Idiopathic Pulmonary Fibrosis (IPF) is a chronic, progressive, debilitating disease of unknown etiology with a median survival from diagnosis of 3-5 years. The IPF lung is characterized by extensive histological changes that include formation of fibroblasts/myofibroblasts foci, accumulation of extracellular ...
Idiopathic Pulmonary Fibrosis (IPF) is a chronic, progressive, debilitating disease of unknown etiology with a median survival from diagnosis of 3-5 years. The IPF lung is characterized by extensive histological changes that include formation of fibroblasts/myofibroblasts foci, accumulation of extracellular matrix and areas of aberrant remodeling interspersed with normal lung parenchyma. Current disease pathogenesis assumes an aberrant wound healing process in response to multiple cycles of epithelial injury in genetically predisposed individuals. A plethora of pathways including persistent TGFB1 and extracellular matrix activation, aberrant recapitulation of developmental programs, endoplasmic reticulum stress, immune deregulation and cellular senescence including telomere attrition, impaired cellular bioenergetics and defective mitochondrial homeostasis, has been implicated in IPF pathogenesis. The implementation of advanced methodological “omics” tools led to key pathogenic discoveries, identification of novel therapeutic targets and improved phenotyping of disease progression patterns. Disease definition and diagnostic criteria have significantly improved over last few years, allowing clinicians to conduct large multicenter clinical trials investigating efficacy of several therapeutic compounds in highly characterized patients with IPF. Despite these revelations, IPF still presents a major bottleneck for chest physicians and researchers due to its appreciable heterogeneity in disease course and treatment response. Currently, there are only two available drugs, pirfenidone and nintedanib that showed promising results in slowing down disease progression of patients with IPF. However, both of these drugs do not improve lung function, thus at best case leaving patients with significant pulmonary disability while at the same time have been associated with considerable side-effects that deteriorate patients’ quality of life. As a result, IPF currently represents the non-cancer disease with the gravest prognosis, responsible for 40.000 deaths each year, same as breast cancer. In addition, current physiologic and molecular biomarkers present with major limitations in accurately predicting disease behavior, thus allowing clinicians to modify disease management accordingly. This Research Topic aims to summarize important aspects of IPF pathogenesis and treatment, highlight knowledge gaps and provide recommendations for strategic approaches to better define disease pathogenesis and develop more effective therapies. In the dawn of the “fibromics” era, the need for disease stratification based on molecular phenotypes and implementation of personalized therapeutic approaches is still unmet and sorely needed.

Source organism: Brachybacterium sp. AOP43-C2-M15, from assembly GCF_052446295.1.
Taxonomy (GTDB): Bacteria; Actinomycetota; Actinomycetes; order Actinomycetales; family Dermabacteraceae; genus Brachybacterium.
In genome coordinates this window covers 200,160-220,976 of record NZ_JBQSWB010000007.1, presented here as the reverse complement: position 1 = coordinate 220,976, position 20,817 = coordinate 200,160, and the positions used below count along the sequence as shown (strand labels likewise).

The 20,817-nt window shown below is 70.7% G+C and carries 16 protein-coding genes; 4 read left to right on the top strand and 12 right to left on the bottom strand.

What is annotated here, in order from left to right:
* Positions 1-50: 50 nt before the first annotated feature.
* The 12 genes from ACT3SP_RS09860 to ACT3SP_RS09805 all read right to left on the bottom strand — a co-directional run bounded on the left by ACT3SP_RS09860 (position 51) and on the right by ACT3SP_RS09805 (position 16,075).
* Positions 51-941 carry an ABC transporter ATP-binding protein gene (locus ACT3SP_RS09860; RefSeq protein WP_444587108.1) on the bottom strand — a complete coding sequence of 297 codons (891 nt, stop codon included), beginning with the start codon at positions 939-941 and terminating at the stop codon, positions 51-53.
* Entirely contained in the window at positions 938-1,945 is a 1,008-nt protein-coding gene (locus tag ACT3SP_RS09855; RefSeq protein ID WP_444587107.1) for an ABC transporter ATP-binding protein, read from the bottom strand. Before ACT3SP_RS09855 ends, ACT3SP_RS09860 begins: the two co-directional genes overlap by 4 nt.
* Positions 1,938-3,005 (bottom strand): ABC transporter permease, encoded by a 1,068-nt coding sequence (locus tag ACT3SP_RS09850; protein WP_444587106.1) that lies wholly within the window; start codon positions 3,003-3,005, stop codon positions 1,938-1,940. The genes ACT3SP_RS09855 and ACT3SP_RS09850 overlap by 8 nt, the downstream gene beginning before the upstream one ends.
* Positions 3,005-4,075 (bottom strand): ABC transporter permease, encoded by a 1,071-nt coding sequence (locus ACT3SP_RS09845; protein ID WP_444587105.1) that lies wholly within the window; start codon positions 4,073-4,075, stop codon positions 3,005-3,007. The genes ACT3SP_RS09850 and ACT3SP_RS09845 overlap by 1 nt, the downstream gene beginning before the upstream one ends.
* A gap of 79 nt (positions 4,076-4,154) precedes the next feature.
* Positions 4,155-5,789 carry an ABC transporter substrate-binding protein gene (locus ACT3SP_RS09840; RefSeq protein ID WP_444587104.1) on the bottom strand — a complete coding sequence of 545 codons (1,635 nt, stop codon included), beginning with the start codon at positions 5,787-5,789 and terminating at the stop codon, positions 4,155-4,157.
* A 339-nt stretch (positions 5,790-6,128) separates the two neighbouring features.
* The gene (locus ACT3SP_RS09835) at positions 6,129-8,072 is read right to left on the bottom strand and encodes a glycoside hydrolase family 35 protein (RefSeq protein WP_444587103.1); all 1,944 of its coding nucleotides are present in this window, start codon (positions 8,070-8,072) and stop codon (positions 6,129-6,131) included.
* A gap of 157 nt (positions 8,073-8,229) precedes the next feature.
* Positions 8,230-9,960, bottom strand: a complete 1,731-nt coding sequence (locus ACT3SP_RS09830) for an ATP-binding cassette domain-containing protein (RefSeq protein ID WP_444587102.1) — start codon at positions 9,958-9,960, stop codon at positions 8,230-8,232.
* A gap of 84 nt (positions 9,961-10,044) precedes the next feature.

Lung pathophysiology, interstitial lung diseases, idiopathic pulmonary fibrosis
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